Dr Ed Vollans (Arts Marketing Association) received his PhD from the Department of Film, Television and Media Studies. He co-runs the watching the trailer project at and regularly bores people talks about all things trailer related.

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Talking Back: Responding to Media Images of Eating Disorders

In the first six months of 2015, there were several reports in the mainstream media about a rise in the diagnoses and treatment of eating disorders, as squarely attributed to the ‘rise of social media that has helped develop an obsession with image’. Headlines offered such statements as ‘How social media is fueling the worrying rise in eating disorders’, ‘Eating Disorders: How Social Media Helps Spread Anorexia And Bulimia In Young People’, or ‘Social media: Feeding eating disorders’. Some of these reports focused on the general use of image-driven social media (such as Facebook and Instagram) and the centrality they place on youthful bodies. Other reports focused more specifically on how pro-anorexia communities were finding new ways to incite competition between sufferers (and to ‘indoctrinate’ would-be eating disorder subjects) with the use of selfie diaries focused on the body. So as Dr Alex Yellowlees, a consultant psychiatrist at the Priory hospital group in London claimed, clinicians had seen a ‘worrying trend for online anorexia “diaries”, charting people’s descent into starvation, complete with photographs… exposing those susceptible to eating disorders to a new level of psychological pressure’.

Such concerns, and evidence of a rise in the diagnosis of eating disorders among young people, should not be wholly dismissed. At the same time, such concerns can be situated as part of a long history of concern in which eating disorder sufferers, particularly young girls, are constructed as especially vulnerable to media images and messages. Given the extent to which eating disorders, especially anorexia, are popularly constructed as a response to the pressure of mediated bodily ideals, the anorexic often emerges as not simply vain and narcissistic, but also unable to separate image from ‘reality’, or self from media object. Indeed, in social science work in particular, eating disorder subjects are routinely constructed as as occupying a ‘heightened state’ of susceptibility in relation to media culture, and as being ‘suggestively vulnerable’ and ‘at risk’ (and thus in need of protection and intervention).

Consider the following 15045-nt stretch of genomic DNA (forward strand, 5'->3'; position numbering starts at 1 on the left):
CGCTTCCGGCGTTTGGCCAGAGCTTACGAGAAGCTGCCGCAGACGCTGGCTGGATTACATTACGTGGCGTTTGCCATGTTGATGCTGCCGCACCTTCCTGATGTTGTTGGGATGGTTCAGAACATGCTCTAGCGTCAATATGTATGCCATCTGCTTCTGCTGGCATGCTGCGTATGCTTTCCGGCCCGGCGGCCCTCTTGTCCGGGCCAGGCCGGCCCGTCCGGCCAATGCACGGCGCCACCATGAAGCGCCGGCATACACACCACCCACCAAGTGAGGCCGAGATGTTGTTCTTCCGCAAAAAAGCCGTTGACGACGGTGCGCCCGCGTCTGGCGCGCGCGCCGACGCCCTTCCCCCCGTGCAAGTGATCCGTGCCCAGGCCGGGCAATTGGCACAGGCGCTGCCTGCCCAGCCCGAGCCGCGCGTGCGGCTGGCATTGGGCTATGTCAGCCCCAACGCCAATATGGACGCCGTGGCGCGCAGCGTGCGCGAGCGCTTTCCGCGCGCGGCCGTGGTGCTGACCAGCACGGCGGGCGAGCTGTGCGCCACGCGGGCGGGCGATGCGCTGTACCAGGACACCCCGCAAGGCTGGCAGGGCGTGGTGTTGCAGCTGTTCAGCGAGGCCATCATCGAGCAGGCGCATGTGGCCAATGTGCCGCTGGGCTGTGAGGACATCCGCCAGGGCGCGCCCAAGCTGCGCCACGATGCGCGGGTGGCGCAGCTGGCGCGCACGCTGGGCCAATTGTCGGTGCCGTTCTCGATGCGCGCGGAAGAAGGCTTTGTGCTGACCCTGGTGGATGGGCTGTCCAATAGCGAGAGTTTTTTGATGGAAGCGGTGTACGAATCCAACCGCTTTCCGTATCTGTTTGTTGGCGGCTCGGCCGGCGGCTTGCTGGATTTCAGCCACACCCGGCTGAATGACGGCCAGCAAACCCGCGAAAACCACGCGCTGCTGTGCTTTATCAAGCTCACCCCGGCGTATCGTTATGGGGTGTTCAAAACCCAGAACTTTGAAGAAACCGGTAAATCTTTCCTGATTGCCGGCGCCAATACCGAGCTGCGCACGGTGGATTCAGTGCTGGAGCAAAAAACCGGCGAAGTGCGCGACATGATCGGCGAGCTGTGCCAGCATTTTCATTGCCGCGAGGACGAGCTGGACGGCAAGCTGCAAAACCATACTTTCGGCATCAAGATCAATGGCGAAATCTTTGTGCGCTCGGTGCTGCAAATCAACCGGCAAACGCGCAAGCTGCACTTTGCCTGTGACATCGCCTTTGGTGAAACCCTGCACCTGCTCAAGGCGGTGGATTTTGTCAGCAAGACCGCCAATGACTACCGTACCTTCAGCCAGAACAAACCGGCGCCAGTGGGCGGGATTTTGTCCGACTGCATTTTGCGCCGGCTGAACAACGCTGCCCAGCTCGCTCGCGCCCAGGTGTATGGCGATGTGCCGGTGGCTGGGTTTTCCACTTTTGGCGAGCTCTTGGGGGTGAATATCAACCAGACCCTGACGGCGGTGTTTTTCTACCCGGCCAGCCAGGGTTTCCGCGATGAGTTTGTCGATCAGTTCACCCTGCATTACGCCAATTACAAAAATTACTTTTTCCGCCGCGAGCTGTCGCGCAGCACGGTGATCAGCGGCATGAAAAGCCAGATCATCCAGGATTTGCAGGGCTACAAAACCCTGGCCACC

As these descriptions suggest, very little of this work has emerged from Media and Cultural Studies approaches to audiences which challenged the arguments of the media ‘effects’ model some time ago, shifting the focus from how the media ‘effects’ people to how audiences actively engage in the process of generating meaning within broader operations of power. The most articulate and incisive objections to the above images of the anorexic have been made by Abigail Bray in her work on how self-starvation is constructed – in popular, medical and some feminist discourse – as a not simply an eating but also a ‘reading disorder’. Bray explains how a ‘dominant paradox has been mapped onto the anorexic subject’ which insists that ‘food refusal [is]…  the direct result of the consumption of media representations of idealised thin femininity. An excessive media consumption is perceived to activate a pathological fear of corporeal consumption: over-reading produces under-eating’ (2005: 116). In examining how anorexia becomes a ‘synecdoche for all [female]… pathological vulnerability’ to media forms (imagined reading practices which construct women as infantilised and irrational, and which have a long history) (2005: 123), Bray eloquently observes how ‘the consumption of images of an idealised and commodified self is interpreted as an autophagic process in which the subject is transformed into the object of narcissistic consumption’ (Ibid: 117).

It is such problematic consumptions of the relationship between eating disorder sufferers and media culture that I am seeking to complicate and challenge in a study of how people with experience of an eating disorder respond to media representations of eating disorders. The project involves undertaking 18 semi-structured interviews with people who have experience of anorexia, bulimia or EDNOS (eating disorder not otherwise specified) and asks them about how they use, evaluate and respond to such media images in the context of their everyday lives. Having undertaken 11 interviews so far, I can safely say that rather than media ‘dupes’ or ‘passive’ consumers, I have encountered highly articulate, critical and insightful responses to how the media portrays images of eating disorders. Participants have shared with me their earliest memories of encountering images of eating disorders in the media; what they find most problematic about how ‘they’ are portrayed; how they would construct their own stories about what it is like to have an eating disorder, as well as the ways in which media images in this regard might be improved.